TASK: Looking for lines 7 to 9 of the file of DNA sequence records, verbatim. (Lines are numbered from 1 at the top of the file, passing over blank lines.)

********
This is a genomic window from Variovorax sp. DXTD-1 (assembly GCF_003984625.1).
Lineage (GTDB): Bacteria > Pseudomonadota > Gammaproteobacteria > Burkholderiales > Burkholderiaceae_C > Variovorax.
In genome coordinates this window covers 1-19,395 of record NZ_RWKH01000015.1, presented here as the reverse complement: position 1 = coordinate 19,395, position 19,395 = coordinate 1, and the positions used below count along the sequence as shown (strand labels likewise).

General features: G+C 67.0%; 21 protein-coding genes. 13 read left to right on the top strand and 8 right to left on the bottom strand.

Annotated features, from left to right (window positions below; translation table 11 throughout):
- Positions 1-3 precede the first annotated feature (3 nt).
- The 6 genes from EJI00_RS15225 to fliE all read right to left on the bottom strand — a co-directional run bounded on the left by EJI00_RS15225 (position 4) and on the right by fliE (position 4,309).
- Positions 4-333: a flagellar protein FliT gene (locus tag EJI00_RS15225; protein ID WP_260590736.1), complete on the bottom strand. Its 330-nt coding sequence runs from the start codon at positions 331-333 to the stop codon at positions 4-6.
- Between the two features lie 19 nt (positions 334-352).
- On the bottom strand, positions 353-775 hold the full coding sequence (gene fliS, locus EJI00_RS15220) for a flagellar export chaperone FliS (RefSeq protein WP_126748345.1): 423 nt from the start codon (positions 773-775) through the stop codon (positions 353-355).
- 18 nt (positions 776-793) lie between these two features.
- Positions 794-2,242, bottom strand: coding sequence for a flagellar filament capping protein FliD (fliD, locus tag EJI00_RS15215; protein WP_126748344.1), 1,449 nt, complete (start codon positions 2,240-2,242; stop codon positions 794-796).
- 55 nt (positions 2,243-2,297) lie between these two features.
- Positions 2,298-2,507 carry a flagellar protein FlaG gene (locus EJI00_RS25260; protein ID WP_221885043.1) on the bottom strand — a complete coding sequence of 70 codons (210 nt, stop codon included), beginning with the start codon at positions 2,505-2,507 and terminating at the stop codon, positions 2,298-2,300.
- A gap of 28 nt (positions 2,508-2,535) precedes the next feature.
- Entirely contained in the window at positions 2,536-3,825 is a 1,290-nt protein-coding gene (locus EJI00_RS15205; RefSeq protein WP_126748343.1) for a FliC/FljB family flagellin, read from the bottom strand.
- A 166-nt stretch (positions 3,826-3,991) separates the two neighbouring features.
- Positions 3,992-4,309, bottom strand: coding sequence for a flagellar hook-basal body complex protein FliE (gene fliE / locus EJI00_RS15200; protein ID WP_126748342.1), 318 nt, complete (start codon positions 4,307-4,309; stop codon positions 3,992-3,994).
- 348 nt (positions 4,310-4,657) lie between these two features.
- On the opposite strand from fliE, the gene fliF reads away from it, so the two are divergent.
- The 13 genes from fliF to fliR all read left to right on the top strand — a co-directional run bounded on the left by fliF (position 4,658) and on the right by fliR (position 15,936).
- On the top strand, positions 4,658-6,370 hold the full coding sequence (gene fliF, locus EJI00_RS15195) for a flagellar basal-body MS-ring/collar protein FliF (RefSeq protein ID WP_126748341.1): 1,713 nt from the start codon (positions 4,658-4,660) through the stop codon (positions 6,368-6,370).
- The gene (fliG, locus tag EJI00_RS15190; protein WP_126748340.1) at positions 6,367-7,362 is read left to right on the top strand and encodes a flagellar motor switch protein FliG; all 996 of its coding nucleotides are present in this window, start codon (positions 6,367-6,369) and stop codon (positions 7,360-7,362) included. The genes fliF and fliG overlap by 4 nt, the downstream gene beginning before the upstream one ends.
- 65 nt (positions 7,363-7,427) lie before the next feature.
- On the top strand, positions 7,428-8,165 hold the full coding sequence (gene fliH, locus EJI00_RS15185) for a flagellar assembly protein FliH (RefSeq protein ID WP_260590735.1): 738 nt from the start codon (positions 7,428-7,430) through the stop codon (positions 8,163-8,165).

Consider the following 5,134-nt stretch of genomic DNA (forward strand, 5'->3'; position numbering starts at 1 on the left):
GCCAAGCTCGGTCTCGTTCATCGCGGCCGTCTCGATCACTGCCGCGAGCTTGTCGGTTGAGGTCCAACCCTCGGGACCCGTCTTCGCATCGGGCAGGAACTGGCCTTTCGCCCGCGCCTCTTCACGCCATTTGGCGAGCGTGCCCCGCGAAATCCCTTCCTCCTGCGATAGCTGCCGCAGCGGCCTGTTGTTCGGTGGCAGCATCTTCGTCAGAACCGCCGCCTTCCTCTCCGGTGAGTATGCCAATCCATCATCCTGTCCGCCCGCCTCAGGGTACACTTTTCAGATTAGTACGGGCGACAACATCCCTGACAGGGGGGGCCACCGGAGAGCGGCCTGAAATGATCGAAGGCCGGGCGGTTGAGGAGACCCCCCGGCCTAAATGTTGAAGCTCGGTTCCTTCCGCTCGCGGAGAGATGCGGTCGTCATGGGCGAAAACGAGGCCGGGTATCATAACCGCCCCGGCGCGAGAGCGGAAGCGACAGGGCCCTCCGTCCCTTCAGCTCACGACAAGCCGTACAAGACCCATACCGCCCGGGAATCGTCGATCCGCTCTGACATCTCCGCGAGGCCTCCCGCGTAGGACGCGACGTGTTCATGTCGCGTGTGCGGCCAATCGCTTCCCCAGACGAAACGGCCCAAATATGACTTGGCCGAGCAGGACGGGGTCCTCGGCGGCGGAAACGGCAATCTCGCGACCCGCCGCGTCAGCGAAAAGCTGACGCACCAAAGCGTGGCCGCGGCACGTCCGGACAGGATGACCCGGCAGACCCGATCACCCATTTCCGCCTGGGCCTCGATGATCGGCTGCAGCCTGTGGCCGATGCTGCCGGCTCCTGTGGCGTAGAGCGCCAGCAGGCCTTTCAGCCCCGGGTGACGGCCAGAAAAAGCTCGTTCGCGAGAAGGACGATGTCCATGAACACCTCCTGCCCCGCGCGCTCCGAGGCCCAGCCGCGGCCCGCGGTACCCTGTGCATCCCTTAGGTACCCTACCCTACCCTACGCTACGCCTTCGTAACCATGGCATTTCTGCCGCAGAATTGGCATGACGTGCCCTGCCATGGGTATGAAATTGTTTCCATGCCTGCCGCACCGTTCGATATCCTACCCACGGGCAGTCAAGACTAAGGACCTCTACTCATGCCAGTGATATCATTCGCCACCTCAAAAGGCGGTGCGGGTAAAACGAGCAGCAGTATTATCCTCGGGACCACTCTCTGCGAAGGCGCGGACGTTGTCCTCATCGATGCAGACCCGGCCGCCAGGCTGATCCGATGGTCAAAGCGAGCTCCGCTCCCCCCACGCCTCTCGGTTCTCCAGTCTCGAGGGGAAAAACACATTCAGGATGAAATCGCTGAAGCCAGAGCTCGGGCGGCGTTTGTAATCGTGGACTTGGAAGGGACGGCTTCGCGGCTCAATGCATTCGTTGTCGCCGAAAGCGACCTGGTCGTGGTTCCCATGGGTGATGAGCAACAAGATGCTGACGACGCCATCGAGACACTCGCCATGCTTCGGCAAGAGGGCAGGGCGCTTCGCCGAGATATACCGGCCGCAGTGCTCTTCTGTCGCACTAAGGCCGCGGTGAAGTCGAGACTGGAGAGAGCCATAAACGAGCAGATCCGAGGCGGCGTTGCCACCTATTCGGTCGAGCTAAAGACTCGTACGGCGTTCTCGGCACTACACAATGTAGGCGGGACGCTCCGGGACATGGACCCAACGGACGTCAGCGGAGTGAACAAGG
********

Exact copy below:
- The 6 genes from EJI00_RS15225 to fliE all read right to left on the bottom strand — a co-directional run bounded on the left by EJI00_RS15225 (position 4) and on the right by fliE (position 4,309).
- Positions 4-333: a flagellar protein FliT gene (locus tag EJI00_RS15225; protein ID WP_260590736.1), complete on the bottom strand. Its 330-nt coding sequence runs from the start codon at positions 331-333 to the stop codon at positions 4-6.
- Between the two features lie 19 nt (positions 334-352).